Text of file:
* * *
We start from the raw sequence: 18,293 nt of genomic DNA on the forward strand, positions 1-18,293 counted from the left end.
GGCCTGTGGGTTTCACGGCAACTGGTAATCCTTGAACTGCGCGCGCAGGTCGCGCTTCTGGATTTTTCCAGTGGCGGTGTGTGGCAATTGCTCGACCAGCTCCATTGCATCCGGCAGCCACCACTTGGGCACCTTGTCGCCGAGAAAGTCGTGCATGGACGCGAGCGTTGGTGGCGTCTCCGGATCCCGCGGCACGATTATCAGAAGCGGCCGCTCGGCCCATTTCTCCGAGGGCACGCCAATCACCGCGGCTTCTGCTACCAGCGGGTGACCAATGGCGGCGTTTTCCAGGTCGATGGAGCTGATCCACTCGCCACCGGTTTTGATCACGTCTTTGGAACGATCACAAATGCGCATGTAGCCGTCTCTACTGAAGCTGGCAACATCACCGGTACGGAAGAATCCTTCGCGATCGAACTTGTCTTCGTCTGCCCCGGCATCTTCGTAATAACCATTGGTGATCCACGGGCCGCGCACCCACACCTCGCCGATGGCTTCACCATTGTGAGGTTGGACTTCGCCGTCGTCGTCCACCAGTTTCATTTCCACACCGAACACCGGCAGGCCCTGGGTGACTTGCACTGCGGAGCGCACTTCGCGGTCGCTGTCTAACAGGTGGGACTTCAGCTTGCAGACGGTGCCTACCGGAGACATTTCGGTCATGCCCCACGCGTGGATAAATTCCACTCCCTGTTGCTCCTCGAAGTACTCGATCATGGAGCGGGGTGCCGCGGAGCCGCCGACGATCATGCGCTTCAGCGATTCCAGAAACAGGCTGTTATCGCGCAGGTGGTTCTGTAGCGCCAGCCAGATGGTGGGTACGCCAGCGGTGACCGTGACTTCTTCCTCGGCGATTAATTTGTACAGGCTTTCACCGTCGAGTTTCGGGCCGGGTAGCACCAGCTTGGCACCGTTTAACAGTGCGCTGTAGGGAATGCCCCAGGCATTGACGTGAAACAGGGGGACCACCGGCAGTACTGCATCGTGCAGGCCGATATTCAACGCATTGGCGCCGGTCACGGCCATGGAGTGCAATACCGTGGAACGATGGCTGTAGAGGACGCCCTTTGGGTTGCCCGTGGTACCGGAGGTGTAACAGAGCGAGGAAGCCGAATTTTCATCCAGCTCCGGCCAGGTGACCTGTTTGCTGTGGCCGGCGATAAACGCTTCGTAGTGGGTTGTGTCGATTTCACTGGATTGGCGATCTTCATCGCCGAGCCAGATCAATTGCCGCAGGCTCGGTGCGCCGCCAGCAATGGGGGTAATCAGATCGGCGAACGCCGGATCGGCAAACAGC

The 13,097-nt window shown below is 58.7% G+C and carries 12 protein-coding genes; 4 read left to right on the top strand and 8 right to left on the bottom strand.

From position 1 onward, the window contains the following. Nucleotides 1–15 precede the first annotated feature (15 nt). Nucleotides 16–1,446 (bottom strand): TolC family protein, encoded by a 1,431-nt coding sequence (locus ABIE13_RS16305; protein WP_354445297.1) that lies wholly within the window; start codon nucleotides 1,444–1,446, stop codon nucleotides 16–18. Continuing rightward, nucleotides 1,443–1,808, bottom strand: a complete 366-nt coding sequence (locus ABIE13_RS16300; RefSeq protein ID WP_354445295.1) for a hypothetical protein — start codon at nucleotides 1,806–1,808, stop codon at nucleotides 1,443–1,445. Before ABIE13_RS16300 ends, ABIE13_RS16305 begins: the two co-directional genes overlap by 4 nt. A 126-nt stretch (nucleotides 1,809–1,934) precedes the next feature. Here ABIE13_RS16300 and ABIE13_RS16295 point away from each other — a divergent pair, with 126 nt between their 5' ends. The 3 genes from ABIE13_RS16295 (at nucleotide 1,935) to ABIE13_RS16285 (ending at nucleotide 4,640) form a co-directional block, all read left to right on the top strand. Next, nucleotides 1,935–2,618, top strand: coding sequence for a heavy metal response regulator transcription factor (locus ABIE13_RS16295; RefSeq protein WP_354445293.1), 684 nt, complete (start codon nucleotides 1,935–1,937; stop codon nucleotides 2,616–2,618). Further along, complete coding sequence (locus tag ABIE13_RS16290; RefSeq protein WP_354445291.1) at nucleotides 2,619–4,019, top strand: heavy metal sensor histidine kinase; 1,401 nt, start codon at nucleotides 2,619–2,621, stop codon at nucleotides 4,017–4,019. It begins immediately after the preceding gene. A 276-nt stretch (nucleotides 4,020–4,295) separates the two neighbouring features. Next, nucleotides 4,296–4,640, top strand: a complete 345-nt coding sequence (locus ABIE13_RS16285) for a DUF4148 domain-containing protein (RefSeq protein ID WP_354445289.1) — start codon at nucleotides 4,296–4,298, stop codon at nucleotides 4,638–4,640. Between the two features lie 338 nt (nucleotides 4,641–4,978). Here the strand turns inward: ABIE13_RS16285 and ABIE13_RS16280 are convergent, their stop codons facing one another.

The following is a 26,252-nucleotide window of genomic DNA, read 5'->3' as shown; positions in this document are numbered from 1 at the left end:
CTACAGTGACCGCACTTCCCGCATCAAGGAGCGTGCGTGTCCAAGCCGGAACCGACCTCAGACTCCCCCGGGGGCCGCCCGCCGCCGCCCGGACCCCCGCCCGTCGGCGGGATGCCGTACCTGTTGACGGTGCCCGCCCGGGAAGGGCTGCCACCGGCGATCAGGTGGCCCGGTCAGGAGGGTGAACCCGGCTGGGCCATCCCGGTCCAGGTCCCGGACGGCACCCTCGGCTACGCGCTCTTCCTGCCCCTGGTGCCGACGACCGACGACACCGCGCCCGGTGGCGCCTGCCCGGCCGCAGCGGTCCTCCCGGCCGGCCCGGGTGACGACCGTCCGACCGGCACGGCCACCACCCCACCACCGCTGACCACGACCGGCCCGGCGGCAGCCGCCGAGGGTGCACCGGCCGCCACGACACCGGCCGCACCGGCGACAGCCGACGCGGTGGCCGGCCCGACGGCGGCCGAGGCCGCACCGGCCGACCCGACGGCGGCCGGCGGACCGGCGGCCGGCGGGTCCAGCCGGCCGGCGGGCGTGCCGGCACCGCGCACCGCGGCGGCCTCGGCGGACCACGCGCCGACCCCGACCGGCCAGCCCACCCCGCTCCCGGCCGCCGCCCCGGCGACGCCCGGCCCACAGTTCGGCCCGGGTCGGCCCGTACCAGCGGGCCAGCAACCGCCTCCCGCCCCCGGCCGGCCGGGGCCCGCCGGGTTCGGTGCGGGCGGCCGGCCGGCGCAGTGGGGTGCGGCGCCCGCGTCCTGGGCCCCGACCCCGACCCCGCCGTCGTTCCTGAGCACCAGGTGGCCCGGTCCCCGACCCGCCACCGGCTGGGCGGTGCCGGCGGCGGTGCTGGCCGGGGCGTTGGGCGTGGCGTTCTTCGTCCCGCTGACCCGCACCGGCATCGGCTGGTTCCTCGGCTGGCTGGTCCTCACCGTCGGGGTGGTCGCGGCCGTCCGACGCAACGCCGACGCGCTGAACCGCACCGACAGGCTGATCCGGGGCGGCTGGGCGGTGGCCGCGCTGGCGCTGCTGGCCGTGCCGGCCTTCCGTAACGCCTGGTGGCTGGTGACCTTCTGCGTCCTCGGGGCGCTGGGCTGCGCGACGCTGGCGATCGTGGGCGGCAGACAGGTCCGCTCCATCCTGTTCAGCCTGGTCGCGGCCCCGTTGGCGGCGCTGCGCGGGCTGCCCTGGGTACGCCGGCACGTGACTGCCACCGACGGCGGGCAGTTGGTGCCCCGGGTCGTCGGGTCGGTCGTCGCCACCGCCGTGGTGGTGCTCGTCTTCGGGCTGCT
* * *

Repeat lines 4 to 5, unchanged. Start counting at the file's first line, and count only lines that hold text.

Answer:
From position 1 onward, the window contains the following. Nucleotides 1–15 precede the first annotated feature (15 nt). Nucleotides 16–1,446 (bottom strand): TolC family protein, encoded by a 1,431-nt coding sequence (locus ABIE13_RS16305; protein WP_354445297.1) that lies wholly within the window; start codon nucleotides 1,444–1,446, stop codon nucleotides 16–18. Continuing rightward, nucleotides 1,443–1,808, bottom strand: a complete 366-nt coding sequence (locus ABIE13_RS16300; RefSeq protein ID WP_354445295.1) for a hypothetical protein — start codon at nucleotides 1,806–1,808, stop codon at nucleotides 1,443–1,445. Before ABIE13_RS16300 ends, ABIE13_RS16305 begins: the two co-directional genes overlap by 4 nt. A 126-nt stretch (nucleotides 1,809–1,934) precedes the next feature. Here ABIE13_RS16300 and ABIE13_RS16295 point away from each other — a divergent pair, with 126 nt between their 5' ends. The 3 genes from ABIE13_RS16295 (at nucleotide 1,935) to ABIE13_RS16285 (ending at nucleotide 4,640) form a co-directional block, all read left to right on the top strand. Next, nucleotides 1,935–2,618, top strand: coding sequence for a heavy metal response regulator transcription factor (locus ABIE13_RS16295; RefSeq protein WP_354445293.1), 684 nt, complete (start codon nucleotides 1,935–1,937; stop codon nucleotides 2,616–2,618). Further along, complete coding sequence (locus tag ABIE13_RS16290; RefSeq protein WP_354445291.1) at nucleotides 2,619–4,019, top strand: heavy metal sensor histidine kinase; 1,401 nt, start codon at nucleotides 2,619–2,621, stop codon at nucleotides 4,017–4,019. It begins immediately after the preceding gene. A 276-nt stretch (nucleotides 4,020–4,295) separates the two neighbouring features. Next, nucleotides 4,296–4,640, top strand: a complete 345-nt coding sequence (locus ABIE13_RS16285) for a DUF4148 domain-containing protein (RefSeq protein ID WP_354445289.1) — start codon at nucleotides 4,296–4,298, stop codon at nucleotides 4,638–4,640. Between the two features lie 338 nt (nucleotides 4,641–4,978). Here the strand turns inward: ABIE13_RS16285 and ABIE13_RS16280 are convergent, their stop codons facing one another.

The following is a 26,252-nucleotide window of genomic DNA, read 5'->3' as shown; positions in this document are numbered from 1 at the left end: